Department of Health acts on measles spike

Stock image.
Stock image.

THE Department of Health has urged people at risk to take up their offer of free measles vaccination following the “highly unusual” cluster of cases confirmed over the past two months.

There have been 26 confirmed cases of measles associated with the cluster from the Rockingham area, prompting health authorities to renew their plea for vaccination checks, specifically targeting Western Australians between 20 and 53 years old.

Communicable Disease Control director Donna Mak said everyone between 20 and 53 should get a Measles-Mumps-Rubella booster vaccination as soon as possible, which is free by going to any GP, community health clinic or Aboriginal legal service.

“That is in recognition of the fact that people of that age group may not have got two doses of measles vaccine when they were children because vaccination schedules were different back in those days,” she said.

“They are people who are definitely at risk now, and so we urge them to get vaccinated as soon as possible and check their immunisation status.”

Communicable Disease Control director Donna Mak. Picture: Nadia Budihardjo.

Dr Mak said the last time WA had a cluster this big was nearly 10 years ago.

“It’s been a long, long time and thank goodness for that because we wouldn’t want this to be happening on a daily basis,” she said.

“We have had 53 cases this year to date in WA.

“This is highly unusual, usually we would see a handful of cases every year.”

People with measles typically develop symptoms approximately 10 to 18 days after exposure.

Early symptoms include fever, cough, runny nose and sore eyes, followed by a red blotchy rash three or four days later, which usually starts on the face and spreads to the rest of the body.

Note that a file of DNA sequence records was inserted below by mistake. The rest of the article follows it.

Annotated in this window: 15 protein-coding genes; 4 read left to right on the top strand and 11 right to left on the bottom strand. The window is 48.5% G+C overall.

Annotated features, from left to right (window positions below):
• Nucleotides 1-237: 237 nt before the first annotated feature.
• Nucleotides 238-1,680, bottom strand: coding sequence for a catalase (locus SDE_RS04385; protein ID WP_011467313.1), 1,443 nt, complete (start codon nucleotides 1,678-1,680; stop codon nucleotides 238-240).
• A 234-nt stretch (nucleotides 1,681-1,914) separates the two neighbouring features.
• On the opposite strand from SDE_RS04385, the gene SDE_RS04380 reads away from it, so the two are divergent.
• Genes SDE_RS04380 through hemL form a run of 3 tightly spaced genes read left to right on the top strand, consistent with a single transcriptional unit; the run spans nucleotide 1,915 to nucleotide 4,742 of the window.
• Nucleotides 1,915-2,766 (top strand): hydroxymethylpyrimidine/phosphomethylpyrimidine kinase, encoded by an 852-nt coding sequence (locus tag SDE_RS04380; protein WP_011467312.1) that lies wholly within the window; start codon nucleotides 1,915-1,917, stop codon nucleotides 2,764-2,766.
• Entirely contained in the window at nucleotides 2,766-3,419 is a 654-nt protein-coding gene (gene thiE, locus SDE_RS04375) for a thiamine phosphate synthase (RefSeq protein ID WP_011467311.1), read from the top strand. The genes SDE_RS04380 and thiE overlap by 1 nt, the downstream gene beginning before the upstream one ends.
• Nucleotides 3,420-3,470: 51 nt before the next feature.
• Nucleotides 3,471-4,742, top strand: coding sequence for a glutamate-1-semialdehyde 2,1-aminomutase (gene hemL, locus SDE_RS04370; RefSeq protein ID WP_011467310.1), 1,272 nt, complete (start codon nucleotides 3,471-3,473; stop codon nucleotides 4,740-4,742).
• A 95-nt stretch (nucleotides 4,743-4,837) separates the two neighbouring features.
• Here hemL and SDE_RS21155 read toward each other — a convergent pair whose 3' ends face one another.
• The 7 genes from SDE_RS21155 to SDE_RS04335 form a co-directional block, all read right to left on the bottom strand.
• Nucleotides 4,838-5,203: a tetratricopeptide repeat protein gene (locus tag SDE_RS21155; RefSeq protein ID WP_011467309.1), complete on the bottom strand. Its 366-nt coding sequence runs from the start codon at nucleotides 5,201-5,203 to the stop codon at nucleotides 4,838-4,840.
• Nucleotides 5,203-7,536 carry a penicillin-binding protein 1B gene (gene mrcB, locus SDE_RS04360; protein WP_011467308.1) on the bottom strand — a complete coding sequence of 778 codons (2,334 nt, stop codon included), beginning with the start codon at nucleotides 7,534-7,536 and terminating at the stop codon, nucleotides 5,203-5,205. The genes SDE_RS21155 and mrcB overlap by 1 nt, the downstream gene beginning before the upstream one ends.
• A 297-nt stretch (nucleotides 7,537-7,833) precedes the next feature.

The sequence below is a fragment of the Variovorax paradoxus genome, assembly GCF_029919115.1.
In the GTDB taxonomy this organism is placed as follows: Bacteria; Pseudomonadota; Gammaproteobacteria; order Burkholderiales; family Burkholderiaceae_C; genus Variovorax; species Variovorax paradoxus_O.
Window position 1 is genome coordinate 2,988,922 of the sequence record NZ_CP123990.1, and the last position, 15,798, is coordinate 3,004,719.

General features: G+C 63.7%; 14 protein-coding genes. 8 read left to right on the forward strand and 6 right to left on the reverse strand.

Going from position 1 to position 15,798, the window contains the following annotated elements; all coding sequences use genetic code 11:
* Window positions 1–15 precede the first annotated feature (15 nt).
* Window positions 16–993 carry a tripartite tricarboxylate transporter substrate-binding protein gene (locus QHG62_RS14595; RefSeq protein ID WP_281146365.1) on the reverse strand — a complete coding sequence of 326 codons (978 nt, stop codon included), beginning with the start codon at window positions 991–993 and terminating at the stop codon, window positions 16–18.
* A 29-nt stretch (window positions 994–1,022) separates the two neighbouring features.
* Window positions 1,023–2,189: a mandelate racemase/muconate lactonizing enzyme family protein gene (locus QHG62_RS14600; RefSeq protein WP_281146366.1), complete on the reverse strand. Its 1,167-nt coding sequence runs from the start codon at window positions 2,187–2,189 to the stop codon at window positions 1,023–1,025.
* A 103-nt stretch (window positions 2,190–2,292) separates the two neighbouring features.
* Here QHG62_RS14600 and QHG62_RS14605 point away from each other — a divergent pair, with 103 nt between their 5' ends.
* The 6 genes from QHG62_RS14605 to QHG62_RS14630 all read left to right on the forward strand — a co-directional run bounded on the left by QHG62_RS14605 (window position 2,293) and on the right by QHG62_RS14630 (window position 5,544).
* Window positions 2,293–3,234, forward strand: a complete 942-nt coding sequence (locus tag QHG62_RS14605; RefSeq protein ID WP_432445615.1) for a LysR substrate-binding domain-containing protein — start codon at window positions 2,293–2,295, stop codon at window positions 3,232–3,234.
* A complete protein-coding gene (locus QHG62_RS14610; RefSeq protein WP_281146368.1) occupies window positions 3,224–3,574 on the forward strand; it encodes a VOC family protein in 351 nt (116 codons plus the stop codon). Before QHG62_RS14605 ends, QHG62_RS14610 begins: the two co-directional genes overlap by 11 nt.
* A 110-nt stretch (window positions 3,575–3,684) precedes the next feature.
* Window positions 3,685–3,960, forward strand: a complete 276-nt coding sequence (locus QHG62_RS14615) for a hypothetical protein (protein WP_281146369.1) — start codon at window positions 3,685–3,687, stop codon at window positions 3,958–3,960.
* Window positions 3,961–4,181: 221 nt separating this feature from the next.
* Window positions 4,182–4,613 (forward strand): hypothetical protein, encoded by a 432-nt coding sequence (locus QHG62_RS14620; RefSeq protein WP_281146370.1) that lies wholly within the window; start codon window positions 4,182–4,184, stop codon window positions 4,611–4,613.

Dr Mak said the measles virus can spread from four days before the rash starts up to four days after the rash appears but the virus could survive in the air for up to two hours.

“You don’t even have to be in the same room at the same time as someone who has measles,” she said.

“You wouldn’t think you could get measles from an empty room, but you can.”

Former measles patient Zacchary Charlesworth. Picture: Nadia Budihardjo.

Former measles patient Zacchary Charlesworth, from Busselton, spent five nights in the ICU in Bunbury for measles, which was believed to be from his trip to Singapore in early July.

“I had flu-like symptoms… I had no idea,” he said.

“I didn’t really think Singapore would be a hot bed of measles, to be perfectly honest.

“It took a couple of days to determine these were measles.”

Mr Charlesworth said he was in the negative pressure room, in complete isolation with no air escaping, for five nights and took about three weeks to fully recover.

He urged others to check their vaccination records as he did not feel sick at all during the time when he was contagious, before the rash appeared.

“One small injection is better than a week in ICU,” he said.

Anyone who thinks they may have measles should call ahead to a clinic or Emergency Department to be isolated from infecting other patients and staff.

People who are concerned they may have measles and require medical advice after hours can also contact Health direct on 1800 022 222.

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Perth measles outbreak worsens